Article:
25 July 2009

Hollywood Sausages

Just like any other sausages, you really can't examine the ingredients of movies too carefully, or you'll be completely turned off.

  • Like the trailers, which indicate pretty unmistakeably that the War on Drugs has not interdicted any of the hallucingens commonly consumed by the idiots who green-light this stuff. At screenings both last week and the week before, separated by half a continent, the only commonality is that the people who approved G-Force, Shorts, and half-a-dozen other forthcoming trainwrecks had dropped acid, followed by a variety of other illicit substances.
  • The idiots who design the seats in cinemas should be treated by an expert neurosurgeon to create two or three bulging spinal disks each, then forced to sit in their creations for three hours. And the same goes, of course, for the idiots who design the seats in airliners. If my 1986 Chevy (from a 1985 Toyota design) could have adjustable back support, there's little reason that one can't have the same — or even just some back support — a quarter-century later.
  • Squirrel! (made you look)

    Hypothesis: The primary difference between Pixar's films and other animations is that Pixar treats the animation as a method of telling a story, while the others treat the story as a method for assembling kewl visual set-pieces. Thus, the latter will be stuck wearing the Collar of Shame. That particularly includes the forthcoming Disney nightmare The Princess and the Frog, which includes a lot of stereotypical "kewl black guy" behavior in the frog... and just tints a stereotypical caucasian Disney princess brown, at least in the trailer.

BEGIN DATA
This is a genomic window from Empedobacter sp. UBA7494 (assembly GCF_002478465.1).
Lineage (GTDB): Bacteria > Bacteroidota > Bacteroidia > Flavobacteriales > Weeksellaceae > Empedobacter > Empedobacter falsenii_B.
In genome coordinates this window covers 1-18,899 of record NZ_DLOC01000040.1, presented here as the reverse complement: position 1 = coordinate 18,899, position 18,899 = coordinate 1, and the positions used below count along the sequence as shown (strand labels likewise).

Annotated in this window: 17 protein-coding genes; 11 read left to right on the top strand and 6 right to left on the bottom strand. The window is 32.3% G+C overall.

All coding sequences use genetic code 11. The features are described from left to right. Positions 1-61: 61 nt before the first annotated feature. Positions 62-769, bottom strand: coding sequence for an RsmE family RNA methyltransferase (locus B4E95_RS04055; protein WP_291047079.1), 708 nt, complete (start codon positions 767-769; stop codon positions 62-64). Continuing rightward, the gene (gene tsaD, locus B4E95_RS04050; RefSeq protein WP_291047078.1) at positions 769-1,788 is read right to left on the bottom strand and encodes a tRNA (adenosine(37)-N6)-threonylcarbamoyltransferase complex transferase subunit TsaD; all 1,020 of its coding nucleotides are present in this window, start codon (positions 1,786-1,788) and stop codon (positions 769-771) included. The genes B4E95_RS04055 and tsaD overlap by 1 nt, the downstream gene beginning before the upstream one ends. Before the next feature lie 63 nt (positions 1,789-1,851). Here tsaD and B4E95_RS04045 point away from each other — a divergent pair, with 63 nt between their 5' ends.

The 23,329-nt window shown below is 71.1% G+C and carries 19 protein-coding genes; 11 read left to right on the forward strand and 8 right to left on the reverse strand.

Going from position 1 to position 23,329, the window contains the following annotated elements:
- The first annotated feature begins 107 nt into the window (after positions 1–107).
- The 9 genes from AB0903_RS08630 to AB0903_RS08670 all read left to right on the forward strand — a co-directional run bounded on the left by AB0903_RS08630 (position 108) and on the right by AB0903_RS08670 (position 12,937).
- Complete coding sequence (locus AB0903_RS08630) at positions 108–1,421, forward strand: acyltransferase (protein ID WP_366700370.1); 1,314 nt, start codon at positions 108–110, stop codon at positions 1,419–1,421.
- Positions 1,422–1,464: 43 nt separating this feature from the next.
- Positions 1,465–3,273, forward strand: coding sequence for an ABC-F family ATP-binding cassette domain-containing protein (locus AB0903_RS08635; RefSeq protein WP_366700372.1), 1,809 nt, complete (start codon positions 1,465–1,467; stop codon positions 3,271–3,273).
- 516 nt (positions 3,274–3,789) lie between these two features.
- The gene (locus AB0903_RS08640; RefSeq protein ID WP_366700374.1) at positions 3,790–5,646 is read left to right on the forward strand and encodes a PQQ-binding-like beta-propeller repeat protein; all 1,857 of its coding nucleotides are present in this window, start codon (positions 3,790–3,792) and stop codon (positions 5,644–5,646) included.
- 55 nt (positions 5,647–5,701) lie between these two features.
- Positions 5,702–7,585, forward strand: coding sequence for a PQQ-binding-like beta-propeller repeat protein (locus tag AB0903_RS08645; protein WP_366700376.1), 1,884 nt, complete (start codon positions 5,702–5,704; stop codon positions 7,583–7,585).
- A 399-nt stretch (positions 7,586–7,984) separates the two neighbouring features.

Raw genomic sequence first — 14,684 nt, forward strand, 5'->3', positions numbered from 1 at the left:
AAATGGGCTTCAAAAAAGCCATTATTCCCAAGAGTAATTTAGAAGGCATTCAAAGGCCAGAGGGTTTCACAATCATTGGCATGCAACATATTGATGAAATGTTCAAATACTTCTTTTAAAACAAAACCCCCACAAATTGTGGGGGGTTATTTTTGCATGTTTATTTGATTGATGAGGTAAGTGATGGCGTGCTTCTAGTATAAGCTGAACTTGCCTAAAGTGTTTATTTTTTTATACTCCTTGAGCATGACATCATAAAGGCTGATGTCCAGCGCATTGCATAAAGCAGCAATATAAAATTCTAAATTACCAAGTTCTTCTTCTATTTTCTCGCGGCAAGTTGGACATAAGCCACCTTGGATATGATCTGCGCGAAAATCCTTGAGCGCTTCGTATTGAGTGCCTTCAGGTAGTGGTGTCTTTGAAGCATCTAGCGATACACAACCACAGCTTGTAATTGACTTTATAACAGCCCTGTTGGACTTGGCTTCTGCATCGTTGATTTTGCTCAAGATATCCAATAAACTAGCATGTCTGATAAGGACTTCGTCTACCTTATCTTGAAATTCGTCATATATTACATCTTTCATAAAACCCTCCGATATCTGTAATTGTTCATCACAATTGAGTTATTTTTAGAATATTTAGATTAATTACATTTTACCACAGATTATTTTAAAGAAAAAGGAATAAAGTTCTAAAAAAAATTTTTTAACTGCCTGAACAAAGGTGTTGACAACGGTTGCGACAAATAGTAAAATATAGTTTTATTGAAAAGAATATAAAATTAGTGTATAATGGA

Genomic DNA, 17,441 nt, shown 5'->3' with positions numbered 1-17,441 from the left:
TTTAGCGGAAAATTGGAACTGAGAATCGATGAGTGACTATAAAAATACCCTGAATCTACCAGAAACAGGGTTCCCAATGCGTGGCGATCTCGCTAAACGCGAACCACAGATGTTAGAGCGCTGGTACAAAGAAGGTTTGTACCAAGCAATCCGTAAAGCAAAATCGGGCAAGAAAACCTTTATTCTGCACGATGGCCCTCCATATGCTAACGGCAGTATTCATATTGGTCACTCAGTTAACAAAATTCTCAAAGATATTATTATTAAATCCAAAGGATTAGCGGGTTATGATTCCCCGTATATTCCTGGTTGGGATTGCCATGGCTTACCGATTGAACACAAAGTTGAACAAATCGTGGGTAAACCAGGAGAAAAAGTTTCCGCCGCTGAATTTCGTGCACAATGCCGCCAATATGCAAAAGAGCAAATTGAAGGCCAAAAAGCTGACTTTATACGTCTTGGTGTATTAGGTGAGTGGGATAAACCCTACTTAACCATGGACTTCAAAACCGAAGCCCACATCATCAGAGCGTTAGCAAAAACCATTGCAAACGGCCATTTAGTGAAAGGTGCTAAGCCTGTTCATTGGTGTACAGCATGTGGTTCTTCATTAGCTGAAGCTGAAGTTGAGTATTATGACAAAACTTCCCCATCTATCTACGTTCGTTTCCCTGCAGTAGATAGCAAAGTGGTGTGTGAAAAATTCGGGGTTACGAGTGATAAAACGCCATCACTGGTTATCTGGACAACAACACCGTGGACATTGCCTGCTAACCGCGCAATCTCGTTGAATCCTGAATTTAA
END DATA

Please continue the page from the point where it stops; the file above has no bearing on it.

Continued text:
• The latest Harry Potter film has taken a radical turn in its storytelling style: It no longer relies upon verbalizing all significant aspects of the story, even the throw-away devices in the visual and/or audio background. In many ways, this is an immense improvement, and represents possibly the only hope for condensing the (sadly overlong, primarily because they didn't get a hard-enough edit) last two novels. On the whole, HP&tHBP was a successful-enough placeholder, or more accurately rececitive in the series. The individual performances were more interesting, although Rupert Grint retains an unfortunate tendency toward predictable, broad, old-school-vaudeville overacting.

    Those comments aside, HP&tHBP is sort of a mid-grade imported dark chocolate bar: It has satisfying dark undertones, is just sweet enough to be noticed, and it doesn't melt in the hands. Emma Watson and Bonnie Wright did a nice job of restraining the impulse to go emo.

  • On a distinctly sillier note, I took the younger remora to Burger King for lunch today. We sat down next to some of those clean-cut young men in white shirts and black pants (who probably ignored us thanks to the remora's t-shirt), and he then wondered which was worse: Kingons or Mormulans. I think I know how to deal with the latter, though (or, for that matter, any solicitors who come to my door and can't read the "no soliciting" sign).